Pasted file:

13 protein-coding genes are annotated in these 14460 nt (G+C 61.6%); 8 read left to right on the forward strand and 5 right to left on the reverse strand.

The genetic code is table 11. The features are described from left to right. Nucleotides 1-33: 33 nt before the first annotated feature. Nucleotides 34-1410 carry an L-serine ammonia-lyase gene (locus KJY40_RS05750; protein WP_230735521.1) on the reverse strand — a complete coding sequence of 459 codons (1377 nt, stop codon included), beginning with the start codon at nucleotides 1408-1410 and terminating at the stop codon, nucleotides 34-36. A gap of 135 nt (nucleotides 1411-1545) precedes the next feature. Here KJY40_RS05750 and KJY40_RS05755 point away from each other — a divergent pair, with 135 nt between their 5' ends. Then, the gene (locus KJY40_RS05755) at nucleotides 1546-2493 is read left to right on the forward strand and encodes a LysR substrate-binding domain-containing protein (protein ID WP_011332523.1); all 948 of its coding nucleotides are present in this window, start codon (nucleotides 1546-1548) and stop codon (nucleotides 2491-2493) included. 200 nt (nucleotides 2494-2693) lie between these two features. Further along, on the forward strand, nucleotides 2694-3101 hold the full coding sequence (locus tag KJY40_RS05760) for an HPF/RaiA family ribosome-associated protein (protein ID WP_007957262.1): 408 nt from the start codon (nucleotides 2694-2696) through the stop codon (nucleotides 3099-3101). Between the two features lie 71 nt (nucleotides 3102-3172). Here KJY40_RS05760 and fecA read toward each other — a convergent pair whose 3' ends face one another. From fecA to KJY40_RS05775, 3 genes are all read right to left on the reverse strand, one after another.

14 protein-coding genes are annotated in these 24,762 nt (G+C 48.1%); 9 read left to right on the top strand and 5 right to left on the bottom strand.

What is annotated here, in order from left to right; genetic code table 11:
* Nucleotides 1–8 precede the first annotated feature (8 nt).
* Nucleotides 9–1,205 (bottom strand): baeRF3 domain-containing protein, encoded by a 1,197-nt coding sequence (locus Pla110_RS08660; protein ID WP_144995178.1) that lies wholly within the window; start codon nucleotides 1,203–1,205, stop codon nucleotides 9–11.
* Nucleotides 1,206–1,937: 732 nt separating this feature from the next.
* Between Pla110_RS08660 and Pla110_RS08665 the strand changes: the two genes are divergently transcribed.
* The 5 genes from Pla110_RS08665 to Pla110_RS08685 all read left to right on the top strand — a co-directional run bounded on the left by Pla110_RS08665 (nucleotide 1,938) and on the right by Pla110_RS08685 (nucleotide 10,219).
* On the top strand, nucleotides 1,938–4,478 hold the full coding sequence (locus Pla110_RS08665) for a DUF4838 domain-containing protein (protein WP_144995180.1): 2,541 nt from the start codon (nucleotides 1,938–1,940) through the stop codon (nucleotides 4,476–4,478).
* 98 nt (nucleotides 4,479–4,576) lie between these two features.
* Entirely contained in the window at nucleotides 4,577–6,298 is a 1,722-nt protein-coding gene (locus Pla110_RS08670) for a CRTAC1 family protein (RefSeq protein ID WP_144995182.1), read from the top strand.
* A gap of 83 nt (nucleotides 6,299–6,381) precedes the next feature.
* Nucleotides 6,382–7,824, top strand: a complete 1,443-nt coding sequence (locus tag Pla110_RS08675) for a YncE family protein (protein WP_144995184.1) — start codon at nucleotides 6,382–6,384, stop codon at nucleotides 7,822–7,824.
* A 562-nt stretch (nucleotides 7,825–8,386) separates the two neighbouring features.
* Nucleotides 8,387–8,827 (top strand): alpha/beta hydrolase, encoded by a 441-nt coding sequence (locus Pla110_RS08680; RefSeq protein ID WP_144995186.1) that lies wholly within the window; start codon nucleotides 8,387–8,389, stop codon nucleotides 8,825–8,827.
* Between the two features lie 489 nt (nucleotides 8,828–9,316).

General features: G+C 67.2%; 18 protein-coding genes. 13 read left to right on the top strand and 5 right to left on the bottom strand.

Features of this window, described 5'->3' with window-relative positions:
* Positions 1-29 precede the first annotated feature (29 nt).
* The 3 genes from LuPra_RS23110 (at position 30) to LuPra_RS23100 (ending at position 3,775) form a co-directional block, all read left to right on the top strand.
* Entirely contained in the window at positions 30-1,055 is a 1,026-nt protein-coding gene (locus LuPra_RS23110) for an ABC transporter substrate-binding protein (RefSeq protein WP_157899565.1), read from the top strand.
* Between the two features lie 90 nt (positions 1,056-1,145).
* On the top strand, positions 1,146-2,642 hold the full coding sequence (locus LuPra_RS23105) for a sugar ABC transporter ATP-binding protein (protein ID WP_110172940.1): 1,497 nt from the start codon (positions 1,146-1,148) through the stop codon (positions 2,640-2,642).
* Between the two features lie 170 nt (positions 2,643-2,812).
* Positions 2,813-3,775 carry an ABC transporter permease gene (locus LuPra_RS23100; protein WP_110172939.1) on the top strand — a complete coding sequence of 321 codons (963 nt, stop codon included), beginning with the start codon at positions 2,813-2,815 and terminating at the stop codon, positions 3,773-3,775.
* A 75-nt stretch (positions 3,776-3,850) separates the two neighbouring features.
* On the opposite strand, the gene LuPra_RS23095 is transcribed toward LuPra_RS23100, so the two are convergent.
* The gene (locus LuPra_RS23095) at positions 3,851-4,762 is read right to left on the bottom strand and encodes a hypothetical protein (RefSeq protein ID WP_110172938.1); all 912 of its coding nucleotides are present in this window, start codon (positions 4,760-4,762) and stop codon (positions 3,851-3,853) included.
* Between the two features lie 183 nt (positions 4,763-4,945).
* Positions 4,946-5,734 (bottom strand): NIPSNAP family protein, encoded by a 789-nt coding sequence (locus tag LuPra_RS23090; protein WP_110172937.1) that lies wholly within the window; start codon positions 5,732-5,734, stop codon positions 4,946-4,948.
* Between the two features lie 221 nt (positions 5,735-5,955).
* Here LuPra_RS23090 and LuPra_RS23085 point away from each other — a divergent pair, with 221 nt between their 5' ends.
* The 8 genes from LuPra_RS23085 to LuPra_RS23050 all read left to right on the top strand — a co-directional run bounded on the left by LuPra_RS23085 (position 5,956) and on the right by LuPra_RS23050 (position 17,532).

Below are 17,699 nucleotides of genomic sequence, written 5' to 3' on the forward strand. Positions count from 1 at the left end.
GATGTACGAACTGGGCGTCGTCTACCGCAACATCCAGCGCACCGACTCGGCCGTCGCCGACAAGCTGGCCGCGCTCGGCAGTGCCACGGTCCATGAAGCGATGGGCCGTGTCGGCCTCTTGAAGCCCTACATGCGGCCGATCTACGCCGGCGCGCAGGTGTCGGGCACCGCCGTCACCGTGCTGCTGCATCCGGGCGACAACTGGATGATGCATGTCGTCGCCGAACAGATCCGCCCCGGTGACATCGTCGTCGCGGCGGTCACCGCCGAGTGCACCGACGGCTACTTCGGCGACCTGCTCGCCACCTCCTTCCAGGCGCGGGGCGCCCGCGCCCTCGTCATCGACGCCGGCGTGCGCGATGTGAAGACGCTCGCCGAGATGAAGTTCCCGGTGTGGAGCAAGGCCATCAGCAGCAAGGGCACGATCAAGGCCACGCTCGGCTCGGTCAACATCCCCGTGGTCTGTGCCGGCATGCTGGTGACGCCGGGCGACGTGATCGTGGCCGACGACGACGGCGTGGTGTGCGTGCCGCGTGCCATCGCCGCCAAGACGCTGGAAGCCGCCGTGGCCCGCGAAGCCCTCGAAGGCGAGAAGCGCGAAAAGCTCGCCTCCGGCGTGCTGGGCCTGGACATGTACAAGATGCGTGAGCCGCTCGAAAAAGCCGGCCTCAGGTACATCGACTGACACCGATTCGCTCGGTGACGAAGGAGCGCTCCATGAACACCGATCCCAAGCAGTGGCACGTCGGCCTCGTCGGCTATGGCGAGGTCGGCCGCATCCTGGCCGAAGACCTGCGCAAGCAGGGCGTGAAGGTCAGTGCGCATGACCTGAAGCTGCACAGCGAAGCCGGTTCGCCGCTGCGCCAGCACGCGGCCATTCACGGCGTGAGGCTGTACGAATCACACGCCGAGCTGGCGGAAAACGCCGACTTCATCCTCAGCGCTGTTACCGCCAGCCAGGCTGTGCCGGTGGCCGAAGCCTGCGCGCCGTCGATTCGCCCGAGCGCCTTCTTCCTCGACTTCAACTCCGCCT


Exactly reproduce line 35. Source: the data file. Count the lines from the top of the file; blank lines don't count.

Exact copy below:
Below are 17,699 nucleotides of genomic sequence, written 5' to 3' on the forward strand. Positions count from 1 at the left end.